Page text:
(click thumbnail)Lynn CheneyOn Election Day in Middlesex County, Mass., voters in several towns were asked whether the old Fort Devens Army base should incorporate as the state’s first new town in 86 years.
Among those standing outside the polling place and holding signs in favor of the initiative was a 63-year-old grandmother who recently retired to Maine but had come back to speak up for taxpayers she feels are disenfranchised.
If you’d gone to the polls that day, you might have done a double-take and realized the woman holding the sign was Lynn Cheney, former president and majority stockholder of Comrex Corp., lending her voice to the community debate.
Cheney has retired from the company she joined in 1974 and helped shape for many years. To me, she represents the best that our broadcast equipment industry has to offer. She is a forthright, capable leader who competed for business vigorously, was always affable with her competitors and has genuine affection for her employees and clients. She contributed to, and then presided over, the growth of a successful — and proudly efficient — equipment manufacturer, through decades that have seen great change in radio and in the company’s business model.
Her departure leaves Comrex without a Cheney for the first time since its founding 45 years ago.
It had not been her intention to enter a career in broadcast electronics. Lynn Everett studied French at Wellesley when professional opportunities for women were limited. “At the time I went to college, you got married.” Her career opportunities included teaching, translation and writing. She wed George Distler and took a job for the Sudbury newspaper, where she was paid by the column inch.
One day, while covering the business of government, she met local appeals board member John Cheney. He had started a company in 1961 making wireless microphones. Business had slowed by the early 1970s, and he’d been doing mostly consulting work for manufacturing companies including Telex and Magnecord. But the transistor age also had arrived and was giving Comrex a new life. John designed a crystal-controlled UHF wireless system that came out just about the time ENG cameras for television hit the market in a big way. This 450 MHz product was a success.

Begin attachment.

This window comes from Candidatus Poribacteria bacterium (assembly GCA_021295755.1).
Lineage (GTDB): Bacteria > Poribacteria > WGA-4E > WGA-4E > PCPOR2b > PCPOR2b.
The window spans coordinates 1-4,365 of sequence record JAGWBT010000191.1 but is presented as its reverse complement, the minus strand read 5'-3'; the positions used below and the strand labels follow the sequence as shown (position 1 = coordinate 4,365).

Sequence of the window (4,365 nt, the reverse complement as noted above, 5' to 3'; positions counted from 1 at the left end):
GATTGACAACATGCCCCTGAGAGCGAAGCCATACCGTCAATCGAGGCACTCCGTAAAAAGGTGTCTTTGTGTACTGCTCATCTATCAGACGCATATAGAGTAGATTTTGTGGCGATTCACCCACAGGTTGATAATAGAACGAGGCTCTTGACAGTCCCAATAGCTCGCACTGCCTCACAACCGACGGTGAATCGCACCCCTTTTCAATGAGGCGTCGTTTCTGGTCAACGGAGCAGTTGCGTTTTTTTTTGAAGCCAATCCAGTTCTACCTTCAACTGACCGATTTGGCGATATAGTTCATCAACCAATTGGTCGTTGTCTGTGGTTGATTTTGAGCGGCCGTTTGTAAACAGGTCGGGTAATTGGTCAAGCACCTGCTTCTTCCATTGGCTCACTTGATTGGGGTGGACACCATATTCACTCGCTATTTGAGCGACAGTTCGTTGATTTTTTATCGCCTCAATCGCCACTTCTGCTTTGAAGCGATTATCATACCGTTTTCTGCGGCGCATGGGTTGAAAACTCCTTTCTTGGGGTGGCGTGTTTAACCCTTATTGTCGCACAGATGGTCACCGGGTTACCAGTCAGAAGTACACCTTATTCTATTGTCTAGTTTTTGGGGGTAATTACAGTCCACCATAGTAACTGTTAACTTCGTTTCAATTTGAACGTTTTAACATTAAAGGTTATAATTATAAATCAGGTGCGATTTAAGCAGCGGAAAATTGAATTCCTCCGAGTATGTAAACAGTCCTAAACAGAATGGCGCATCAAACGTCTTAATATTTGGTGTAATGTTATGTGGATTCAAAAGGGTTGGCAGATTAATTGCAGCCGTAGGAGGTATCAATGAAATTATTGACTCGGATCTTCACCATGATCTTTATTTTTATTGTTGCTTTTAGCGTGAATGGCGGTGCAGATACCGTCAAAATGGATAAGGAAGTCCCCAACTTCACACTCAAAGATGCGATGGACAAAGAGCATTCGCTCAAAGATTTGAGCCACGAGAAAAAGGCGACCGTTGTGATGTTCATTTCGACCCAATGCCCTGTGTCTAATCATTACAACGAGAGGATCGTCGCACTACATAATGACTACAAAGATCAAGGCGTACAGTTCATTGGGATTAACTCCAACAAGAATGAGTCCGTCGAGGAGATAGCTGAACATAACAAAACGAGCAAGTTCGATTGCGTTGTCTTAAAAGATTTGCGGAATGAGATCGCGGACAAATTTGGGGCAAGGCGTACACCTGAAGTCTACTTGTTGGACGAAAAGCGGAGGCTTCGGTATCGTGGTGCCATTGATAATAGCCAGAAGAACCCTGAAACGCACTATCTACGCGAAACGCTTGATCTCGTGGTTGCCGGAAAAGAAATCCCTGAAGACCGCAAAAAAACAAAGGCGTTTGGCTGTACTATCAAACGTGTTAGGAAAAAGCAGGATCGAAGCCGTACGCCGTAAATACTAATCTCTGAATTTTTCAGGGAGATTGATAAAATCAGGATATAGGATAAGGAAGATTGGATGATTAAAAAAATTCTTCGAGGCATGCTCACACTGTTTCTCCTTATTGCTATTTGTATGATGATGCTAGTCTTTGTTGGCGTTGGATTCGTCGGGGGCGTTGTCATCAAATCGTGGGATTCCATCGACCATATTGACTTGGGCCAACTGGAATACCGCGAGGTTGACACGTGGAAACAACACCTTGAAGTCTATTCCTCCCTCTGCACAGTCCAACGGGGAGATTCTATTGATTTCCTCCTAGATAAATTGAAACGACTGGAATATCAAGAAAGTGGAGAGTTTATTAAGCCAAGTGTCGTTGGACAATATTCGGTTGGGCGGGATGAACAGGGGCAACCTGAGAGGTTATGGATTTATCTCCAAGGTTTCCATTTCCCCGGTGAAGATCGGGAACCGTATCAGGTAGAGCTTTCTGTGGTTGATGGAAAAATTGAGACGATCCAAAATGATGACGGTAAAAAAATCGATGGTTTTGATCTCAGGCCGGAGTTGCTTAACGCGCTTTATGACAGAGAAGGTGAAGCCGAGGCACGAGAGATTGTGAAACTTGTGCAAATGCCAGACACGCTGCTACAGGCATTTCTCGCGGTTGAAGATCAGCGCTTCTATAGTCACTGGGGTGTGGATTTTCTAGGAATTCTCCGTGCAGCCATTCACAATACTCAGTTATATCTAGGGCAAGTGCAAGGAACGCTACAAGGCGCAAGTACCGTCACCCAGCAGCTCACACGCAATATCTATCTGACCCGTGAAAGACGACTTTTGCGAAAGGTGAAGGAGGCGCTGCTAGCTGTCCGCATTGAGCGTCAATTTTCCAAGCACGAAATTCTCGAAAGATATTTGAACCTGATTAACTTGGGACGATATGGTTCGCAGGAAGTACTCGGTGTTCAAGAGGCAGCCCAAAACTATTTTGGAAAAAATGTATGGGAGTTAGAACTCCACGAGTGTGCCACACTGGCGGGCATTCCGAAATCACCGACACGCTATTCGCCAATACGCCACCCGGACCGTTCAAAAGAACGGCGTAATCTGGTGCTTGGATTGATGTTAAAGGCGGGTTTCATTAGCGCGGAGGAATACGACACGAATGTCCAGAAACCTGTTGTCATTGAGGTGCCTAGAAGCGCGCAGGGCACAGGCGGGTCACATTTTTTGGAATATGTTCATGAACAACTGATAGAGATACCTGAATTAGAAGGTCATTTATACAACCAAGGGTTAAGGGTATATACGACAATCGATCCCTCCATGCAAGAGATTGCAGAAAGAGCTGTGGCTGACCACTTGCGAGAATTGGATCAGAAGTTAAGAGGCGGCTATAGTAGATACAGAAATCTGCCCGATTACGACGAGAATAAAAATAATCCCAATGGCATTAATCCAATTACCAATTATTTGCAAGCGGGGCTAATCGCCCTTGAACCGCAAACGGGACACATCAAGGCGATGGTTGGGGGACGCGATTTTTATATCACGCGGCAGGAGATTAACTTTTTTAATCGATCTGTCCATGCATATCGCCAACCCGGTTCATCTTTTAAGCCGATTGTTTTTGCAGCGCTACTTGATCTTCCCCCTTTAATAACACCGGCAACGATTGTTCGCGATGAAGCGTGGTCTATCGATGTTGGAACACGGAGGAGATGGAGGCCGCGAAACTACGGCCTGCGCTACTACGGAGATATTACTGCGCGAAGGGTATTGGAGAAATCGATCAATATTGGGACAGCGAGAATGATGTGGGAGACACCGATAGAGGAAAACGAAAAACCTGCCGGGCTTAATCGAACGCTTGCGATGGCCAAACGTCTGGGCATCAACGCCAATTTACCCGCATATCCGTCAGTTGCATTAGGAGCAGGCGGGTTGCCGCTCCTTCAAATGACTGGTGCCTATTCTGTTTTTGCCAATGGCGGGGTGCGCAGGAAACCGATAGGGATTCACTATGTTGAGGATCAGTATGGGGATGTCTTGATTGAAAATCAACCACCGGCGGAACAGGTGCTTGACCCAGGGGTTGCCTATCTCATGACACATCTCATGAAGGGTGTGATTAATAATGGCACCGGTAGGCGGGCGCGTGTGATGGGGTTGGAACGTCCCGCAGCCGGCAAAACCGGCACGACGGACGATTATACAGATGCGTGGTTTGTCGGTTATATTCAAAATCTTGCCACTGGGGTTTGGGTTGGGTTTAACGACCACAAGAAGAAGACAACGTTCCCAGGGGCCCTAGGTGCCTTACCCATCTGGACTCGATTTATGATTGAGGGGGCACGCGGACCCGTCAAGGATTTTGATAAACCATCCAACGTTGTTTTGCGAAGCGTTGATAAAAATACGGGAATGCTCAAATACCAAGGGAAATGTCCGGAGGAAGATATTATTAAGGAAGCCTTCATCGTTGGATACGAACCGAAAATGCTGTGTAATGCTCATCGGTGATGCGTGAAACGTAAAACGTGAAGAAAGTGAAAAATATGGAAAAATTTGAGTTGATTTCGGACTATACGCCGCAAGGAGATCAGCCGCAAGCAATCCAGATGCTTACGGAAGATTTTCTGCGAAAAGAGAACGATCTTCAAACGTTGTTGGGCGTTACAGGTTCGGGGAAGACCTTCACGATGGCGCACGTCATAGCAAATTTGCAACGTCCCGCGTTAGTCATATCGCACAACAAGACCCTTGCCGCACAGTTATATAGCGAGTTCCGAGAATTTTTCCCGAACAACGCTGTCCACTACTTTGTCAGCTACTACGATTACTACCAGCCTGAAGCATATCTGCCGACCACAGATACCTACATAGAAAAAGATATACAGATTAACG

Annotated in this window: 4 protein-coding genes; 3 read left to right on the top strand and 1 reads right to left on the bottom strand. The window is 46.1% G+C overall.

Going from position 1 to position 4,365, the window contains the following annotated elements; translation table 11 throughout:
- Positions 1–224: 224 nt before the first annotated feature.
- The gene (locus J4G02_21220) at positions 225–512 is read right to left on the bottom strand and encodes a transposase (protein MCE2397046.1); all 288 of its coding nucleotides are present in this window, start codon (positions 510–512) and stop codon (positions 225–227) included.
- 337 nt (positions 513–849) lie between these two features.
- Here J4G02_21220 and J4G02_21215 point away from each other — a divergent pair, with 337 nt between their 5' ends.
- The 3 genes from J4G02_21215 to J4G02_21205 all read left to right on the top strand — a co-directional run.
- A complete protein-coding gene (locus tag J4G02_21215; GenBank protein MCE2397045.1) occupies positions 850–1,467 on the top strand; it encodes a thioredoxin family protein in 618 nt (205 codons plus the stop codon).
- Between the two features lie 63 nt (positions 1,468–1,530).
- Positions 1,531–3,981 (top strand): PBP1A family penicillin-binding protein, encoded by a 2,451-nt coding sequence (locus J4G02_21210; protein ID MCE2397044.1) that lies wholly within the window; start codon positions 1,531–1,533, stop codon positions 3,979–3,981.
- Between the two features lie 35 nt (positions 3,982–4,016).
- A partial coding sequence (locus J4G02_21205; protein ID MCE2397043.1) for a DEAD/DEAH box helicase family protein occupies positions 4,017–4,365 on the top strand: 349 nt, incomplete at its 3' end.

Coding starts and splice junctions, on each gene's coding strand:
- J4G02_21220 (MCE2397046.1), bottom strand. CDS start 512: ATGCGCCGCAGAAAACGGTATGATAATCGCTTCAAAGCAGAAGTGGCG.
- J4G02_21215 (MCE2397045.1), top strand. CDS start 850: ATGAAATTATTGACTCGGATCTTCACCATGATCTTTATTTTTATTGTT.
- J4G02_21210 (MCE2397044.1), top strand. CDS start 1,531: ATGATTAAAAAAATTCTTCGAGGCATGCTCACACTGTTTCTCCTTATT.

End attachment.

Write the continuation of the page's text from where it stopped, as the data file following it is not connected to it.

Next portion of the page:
He needed someone to help answer the phones, so he offered journalist Lynn Distler a position working three hours a day, three days a week. He didn’t know he was hiring his future wife and business partner.
It was also Lynn’s baptism into business. “I remember going home, getting George a martini and asking him, ‘What’s an account receivable?’ I was a French major!”
It didn’t take her long to get savvy. She attended the next NAB show, held at the time in Chicago, and hasn’t missed one in 31 years. (Exhibitors in that period were unhappy with the way the convention was run, and there was talk of a manufacturers’ association. NAB formed an exhibitors’ advisory committee to help with communication; Lynn Distler was named to the group. Three decades later Comrex remains an active voice in exhibitor matters.)
Over the years, Lynn came to realize she was receiving a second education. “John was the best teacher I’ve ever run into. It was the first time I ever productively took the square root of anything. I learned a lot of physics, engineering, the broadcast business. It’s very intuitive, it’s a logical skill set as to how things work.
“As an example of John’s role as a teacher, I remember Tom Hartnett came to us right out of college. He was working at a local station; we weren’t particularly looking to hire at the time, but he said he wanted to be a design engineer. He admired our products and he wanted to learn from John. I think we had five employees. I told John, ‘If you don’t want him as an engineer, I’ll take him as a salesman.’ Tom’s now one of the finest design engineers in the business and he attributes much of his success to being John’s protégé.”
Comrex soon made its splash in radio with frequency extension, a technology that allowed delivery of better audio quality over regular phone lines. “That came out of single-sideband technology and phase-shifting the audio up. John also had had strong experience in telephony, working for the Army and afterwards. That put us into the whole telephone business, and that’s what we’re still doing: sending high-quality audio on readily available communications circuits, even today with IP products.”
This direction took the company through multi-line frequency extension products, to ISDN codecs, then to POTS codecs in the late 1990s with its Hotline product. “Technology has changed dramatically. It used to be every 10 years I’d see Comrex reinvent itself; now it’s more like every five years.”